Complex Patchworks: U.S. Alliances as Part of Asia’s Regional Architecture

Complex Patchworks
U.S. Alliances as Part of Asia's Regional Architecture

by Victor D. Cha
January 1, 2011

This article examines the significant role of existing U.S. bilateral alliances in the complex interplay of emerging regional security architectures in Asia.

EXECUTIVE SUMMARY

MAIN ARGUMENT

The continued relevance of the U.S. bilateral alliance system in Asia appears most tested by questions of regional architecture. International relations and areas studies scholars have rushed to a judgment that the alliance system is failing both to think creatively about regional architecture and to integrate China’s rise in Asia. The future of security cooperation in the region, however, may not be as dim as people surmise. This article argues that a definite architecture is emerging and evolving in Asia that the U.S. and its allies support. This architecture is not dominated by China, nor is it characterized by U.S. diminution; rather, it is inclusive of the major powers in the region. Nonetheless, this regional architecture must overcome a clear security dilemma to realize its positive potential. The dilemma is that U.S. alliance–initiated regional efforts are seen as latent efforts to contain China, while regional- or China-initiated proposals are seen as attempts to exclude the U.S. By encouraging a fluid network of security architecture, however, this problem can be mitigated to avoid zero-sum solutions. The picture of the institutions that connect the U.S., its allies, and China in the region is much more complex than bilateral vs. multilateral. Instead, this architecture is a “complex patchwork” of bilaterals, trilaterals, and other plurilateral configurations. The complexity of this geometry is a useful tool for muting regional security dilemmas.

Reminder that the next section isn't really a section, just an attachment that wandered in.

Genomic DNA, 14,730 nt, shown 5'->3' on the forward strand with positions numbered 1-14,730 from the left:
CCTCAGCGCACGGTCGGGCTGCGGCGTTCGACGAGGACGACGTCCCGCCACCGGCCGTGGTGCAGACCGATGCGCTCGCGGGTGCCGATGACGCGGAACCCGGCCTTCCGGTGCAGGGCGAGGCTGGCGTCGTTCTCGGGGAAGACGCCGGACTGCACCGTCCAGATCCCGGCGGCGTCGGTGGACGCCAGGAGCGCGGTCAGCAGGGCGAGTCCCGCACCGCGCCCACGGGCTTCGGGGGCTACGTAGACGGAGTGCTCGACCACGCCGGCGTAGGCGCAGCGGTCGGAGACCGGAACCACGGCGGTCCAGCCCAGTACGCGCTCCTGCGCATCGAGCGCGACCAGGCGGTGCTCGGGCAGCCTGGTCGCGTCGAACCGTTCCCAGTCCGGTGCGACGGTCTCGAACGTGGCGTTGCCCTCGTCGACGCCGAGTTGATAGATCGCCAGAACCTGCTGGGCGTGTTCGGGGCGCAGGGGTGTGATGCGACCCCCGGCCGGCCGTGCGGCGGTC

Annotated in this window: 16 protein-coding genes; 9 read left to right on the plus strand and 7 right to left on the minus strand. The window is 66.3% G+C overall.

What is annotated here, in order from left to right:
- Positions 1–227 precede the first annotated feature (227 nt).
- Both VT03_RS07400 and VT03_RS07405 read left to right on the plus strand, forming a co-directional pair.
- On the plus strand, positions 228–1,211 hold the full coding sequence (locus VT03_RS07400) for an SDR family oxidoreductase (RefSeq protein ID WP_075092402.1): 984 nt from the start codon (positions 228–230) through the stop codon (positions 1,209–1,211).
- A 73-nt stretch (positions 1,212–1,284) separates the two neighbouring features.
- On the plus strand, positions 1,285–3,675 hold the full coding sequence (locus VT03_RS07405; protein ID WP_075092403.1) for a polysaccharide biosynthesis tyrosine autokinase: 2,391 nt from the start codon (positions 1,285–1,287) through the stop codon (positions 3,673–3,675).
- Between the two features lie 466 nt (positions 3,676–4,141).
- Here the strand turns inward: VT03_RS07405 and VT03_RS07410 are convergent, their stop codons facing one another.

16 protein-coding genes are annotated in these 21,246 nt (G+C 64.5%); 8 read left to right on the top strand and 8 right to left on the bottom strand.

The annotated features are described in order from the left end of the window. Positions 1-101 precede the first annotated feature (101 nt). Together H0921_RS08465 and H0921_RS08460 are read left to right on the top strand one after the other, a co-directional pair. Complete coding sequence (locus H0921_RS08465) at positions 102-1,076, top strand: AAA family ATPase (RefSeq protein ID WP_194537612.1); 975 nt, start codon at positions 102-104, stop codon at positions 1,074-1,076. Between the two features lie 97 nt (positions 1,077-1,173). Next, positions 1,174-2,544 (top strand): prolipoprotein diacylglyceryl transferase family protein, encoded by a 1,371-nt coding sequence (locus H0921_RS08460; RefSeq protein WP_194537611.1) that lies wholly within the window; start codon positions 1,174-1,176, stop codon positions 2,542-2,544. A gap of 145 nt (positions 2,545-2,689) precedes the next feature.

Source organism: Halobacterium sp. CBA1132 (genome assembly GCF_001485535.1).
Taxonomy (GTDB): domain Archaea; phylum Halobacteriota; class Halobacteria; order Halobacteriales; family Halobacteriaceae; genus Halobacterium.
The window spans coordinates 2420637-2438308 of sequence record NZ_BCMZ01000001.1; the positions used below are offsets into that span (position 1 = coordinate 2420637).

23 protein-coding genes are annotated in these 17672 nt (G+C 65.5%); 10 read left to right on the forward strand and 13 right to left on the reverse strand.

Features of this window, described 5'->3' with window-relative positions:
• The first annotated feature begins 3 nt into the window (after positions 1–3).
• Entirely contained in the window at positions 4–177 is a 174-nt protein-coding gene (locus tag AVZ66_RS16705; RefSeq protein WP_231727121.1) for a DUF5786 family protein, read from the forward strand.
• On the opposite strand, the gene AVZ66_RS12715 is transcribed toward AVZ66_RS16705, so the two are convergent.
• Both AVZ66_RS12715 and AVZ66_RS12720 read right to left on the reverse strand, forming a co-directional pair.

POLICY IMPLICATIONS
  • The U.S. bilateral alliance architecture is an integral component of Asia’s emerging regional architecture.
  • The emerging Asian architecture, composed of bilateral, trilateral, and other multilateral relations, is fluid and results-based; it is not a single overarching institution like that found in Europe.
  • The U.S. and China are both able to operate within this architecture to achieve positive-sum gains.

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